During my undergraduate years, I majored in sociology — that’s until
I saw the light. But I took a few psychology classes. Thus, I am just as
qualified as any Ph.D. psychologist to psychoanalyze the American
people. This expertise will be applied to the new millennium issue.

Americans can’t wait for this New Year’s Eve; after all the stroke of
midnight starts the first day of the third millennium. People are
booking hotels and cruises, and making airplane reservations just to be
at their favorite place when the new millennium dawns. Champagne sales,
along with champagne prices, are skyrocketing. Cities are spending
billions of dollars to celebrate. Even the White House has a website
with a clock counting down the remaining hours, minutes and seconds to
the start of the 21st century at 12:01 a.m. 2000.

The only problem is the new millennium does not begin 12:01 a.m.
2000. The stroke of 12 only signals the last year of the millennium that
we’ve been living in for the past 999 years. The new millennium starts
12:01 a.m. 2001.

The U.S. Naval Observatory has a site that you might consult which reads, “Years of the Gregorian
calendar, which is currently in use today, are counted from A.D. 1.
Thus, the first century comprised the years A.D. 1 through A.D. 100. The
second century began with A.D. 101 and continued through A.D. 200. By
extrapolation, we find that the 20th century comprises the years A.D.
1901-2000. Therefore, the 21st century will begin with 1 January 2001
and continue through 31 December 2100.”

Before my psychoanalysis, let’s do some millennium math. The U.S.
Naval Observatory’s explanation may be too challenging for public-school
graduates. Pretend I owe you \$3,000. I’m paying you one dollar at a
time. When I’ve paid you zero dollars, has any part of my debt been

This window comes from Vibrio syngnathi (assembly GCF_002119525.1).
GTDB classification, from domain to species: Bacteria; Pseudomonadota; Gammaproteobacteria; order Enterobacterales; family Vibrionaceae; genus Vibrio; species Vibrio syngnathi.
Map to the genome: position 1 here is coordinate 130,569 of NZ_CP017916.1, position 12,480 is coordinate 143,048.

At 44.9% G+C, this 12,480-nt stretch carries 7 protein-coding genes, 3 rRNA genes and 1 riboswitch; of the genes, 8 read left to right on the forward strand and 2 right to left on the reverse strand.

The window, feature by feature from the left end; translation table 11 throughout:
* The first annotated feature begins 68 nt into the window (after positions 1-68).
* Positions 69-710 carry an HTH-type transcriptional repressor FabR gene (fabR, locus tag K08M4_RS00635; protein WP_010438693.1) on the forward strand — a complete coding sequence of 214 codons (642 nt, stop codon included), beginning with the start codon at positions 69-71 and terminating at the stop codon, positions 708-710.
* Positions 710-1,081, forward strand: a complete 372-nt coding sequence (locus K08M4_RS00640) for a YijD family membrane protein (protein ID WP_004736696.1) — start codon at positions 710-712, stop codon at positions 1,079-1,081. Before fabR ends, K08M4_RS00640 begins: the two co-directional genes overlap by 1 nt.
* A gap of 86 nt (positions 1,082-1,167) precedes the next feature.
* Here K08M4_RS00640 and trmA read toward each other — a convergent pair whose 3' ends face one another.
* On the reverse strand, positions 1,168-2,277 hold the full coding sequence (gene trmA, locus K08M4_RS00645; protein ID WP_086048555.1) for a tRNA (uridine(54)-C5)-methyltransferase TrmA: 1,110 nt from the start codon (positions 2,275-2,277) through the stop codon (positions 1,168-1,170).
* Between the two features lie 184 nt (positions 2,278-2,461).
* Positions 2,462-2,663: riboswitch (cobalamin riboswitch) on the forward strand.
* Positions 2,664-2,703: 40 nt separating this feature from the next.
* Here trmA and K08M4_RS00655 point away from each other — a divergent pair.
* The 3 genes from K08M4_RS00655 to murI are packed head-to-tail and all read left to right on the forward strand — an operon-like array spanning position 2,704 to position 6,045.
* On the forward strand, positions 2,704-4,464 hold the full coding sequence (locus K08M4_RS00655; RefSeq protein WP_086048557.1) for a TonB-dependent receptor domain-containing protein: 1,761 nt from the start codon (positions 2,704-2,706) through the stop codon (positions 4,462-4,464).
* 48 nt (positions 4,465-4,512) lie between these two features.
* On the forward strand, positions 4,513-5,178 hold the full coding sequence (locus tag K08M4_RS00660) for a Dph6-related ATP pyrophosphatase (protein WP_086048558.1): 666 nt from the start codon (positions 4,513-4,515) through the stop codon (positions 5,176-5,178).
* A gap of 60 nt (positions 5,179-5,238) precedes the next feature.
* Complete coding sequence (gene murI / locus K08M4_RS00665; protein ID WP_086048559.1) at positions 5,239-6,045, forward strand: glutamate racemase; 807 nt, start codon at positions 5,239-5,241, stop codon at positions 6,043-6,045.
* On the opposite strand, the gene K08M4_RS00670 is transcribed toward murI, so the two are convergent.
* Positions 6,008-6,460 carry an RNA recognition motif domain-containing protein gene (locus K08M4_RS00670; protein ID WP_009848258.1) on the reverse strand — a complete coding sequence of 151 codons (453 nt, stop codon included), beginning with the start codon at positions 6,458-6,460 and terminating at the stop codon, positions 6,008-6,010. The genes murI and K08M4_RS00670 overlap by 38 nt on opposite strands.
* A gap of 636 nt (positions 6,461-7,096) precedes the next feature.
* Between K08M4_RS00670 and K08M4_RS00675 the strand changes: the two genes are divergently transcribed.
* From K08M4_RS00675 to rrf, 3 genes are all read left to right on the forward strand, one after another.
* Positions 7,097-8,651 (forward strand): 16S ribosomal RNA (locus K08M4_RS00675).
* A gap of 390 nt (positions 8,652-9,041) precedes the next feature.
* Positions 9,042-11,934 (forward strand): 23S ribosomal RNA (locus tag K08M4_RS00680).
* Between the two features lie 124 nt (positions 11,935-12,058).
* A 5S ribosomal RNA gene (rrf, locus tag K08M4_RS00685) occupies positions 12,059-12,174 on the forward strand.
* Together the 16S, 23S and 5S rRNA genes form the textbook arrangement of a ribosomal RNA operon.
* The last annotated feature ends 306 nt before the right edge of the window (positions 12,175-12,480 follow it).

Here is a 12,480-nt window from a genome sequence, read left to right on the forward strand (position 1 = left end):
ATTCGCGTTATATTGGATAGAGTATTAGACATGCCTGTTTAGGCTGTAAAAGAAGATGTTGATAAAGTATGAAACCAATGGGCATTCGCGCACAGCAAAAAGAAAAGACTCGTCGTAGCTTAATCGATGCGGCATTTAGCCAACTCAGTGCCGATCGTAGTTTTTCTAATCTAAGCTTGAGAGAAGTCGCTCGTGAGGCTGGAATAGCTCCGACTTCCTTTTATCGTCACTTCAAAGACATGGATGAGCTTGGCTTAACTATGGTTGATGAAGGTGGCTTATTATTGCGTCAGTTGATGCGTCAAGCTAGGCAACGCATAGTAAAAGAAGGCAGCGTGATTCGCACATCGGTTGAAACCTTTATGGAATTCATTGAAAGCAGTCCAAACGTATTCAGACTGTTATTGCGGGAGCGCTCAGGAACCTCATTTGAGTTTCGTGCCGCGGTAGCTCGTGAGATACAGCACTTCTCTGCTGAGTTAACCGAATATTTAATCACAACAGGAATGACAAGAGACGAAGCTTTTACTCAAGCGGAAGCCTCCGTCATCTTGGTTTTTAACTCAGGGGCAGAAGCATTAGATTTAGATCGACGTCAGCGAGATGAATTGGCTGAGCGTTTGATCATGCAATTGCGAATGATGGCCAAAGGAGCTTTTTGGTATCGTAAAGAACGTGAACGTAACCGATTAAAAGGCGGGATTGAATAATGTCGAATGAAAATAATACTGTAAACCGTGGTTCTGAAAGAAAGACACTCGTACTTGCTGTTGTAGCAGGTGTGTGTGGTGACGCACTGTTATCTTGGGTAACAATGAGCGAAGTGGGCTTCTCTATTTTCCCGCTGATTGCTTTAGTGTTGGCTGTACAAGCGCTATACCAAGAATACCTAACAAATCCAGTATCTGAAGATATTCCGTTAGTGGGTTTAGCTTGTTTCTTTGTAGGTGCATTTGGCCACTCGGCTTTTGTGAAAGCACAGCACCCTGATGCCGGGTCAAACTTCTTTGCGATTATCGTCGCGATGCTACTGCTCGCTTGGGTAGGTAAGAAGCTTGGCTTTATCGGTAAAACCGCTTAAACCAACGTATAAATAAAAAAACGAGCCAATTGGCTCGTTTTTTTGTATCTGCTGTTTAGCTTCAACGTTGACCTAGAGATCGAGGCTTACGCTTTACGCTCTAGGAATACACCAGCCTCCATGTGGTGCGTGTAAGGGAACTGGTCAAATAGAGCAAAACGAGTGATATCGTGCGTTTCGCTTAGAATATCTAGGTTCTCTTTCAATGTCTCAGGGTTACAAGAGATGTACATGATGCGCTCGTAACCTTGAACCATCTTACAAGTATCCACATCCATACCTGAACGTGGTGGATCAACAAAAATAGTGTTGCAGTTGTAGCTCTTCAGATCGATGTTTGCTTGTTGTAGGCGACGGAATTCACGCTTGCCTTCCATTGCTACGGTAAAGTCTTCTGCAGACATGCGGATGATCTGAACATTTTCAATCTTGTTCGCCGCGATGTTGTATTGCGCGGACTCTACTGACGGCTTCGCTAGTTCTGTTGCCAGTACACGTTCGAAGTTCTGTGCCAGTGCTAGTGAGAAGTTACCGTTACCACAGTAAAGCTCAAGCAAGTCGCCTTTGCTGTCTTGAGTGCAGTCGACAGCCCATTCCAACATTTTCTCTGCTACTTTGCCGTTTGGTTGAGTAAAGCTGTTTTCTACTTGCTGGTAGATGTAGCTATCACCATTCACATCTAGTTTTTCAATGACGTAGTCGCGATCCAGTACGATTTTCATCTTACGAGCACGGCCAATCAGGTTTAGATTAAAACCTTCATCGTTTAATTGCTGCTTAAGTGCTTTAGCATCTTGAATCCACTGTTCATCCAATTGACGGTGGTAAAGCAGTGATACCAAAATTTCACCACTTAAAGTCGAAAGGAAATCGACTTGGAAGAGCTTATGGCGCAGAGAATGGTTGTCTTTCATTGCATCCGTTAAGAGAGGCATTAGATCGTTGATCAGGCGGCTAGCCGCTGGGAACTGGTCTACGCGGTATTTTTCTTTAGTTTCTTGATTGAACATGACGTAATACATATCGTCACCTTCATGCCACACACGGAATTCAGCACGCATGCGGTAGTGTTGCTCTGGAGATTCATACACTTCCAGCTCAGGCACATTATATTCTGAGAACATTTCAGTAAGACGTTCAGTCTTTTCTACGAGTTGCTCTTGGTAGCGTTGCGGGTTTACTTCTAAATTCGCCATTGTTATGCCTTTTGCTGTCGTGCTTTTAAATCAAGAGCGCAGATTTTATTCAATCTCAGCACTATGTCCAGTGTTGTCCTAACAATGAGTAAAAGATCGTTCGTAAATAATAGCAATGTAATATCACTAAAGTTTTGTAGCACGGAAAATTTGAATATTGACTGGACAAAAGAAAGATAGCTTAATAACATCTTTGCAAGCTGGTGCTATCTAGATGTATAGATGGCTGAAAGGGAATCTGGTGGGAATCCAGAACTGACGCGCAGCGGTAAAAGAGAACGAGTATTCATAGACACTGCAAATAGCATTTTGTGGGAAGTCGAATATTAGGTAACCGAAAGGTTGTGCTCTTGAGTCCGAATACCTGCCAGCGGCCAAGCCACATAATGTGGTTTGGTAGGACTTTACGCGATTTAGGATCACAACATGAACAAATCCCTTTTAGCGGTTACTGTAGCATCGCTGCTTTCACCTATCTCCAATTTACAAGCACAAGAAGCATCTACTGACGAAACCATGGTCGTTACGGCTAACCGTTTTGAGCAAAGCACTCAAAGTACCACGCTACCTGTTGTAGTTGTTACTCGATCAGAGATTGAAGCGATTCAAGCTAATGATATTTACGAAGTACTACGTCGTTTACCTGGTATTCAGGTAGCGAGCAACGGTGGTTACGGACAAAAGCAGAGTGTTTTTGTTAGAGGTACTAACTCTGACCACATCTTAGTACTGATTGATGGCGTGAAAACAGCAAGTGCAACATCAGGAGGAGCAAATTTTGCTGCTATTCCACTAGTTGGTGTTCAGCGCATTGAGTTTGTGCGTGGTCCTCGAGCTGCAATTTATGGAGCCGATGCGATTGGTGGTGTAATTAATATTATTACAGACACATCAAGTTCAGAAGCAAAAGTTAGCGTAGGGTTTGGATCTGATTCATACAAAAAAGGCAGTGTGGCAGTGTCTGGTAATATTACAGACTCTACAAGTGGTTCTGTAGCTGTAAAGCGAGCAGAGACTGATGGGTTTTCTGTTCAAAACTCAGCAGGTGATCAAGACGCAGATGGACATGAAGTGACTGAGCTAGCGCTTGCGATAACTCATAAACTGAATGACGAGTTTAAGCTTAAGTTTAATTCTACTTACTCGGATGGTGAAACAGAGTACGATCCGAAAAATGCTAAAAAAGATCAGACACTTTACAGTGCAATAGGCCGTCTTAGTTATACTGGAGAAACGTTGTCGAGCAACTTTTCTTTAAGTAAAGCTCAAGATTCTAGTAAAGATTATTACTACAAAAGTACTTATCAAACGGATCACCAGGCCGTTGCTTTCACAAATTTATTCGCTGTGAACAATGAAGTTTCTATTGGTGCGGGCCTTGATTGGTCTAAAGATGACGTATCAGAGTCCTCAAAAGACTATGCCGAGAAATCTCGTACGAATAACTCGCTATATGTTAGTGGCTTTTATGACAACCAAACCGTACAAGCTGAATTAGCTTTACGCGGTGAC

discharged? I recommend a “no” answer. After I’ve paid you one dollar,
how many more must be paid to take care of the first \$1,000? You’d like
\$999 more. When does payment begin on the next \$1,000? It’s when I’ve
plunked down \$1,001.

Here’s our crucial millennium-related question: When I get to \$1,999,
am I finished paying you the second thousand dollars? No, I don’t finish
the second thousand dollars until I’ve given you one more dollar, making
it \$2,000. When does the third thousand dollars (millennium) in payment
begin? It starts with the next dollar, or fraction thereof, namely
\$2001. The same reasoning applies to the third millennium; 2001 marks
its beginning.

I explained all this in an earlier column and received quite a few
angry letters of denial. People have gotten peeved at my suggestion that
celebrations of the new millennium this New Year’s Eve will be exercises
in tomfoolery. I know of no political leader, news media person or
academic who has come forward to alert the American people of their
pending folly.

Now the psychoanalysis. Americans feel as though the new millennium
starts next year. Feelings and emotions, rather than facts and
standards, have become the criteria for assessing things in modern
America. The popularity of our daytime television sleaze shows amply
demonstrates that. In government schools, there’s “inventive” spelling,
how one feels words are spelled. Politicians feel our pain. So naturally
it follows that the millennium starts when we feel it starts.

Abundant evidence also demonstrates that government schools, along
with the news media, are immunizing Americans to facts and standards. I
know that teachers and news media people read this column. They are now
supplied with millennium facts. Will teachers tell their students, and
news media people tell their viewers, that the nation is about to commit
unforgivable stupidity on New Year’s Eve? Wait and watch.

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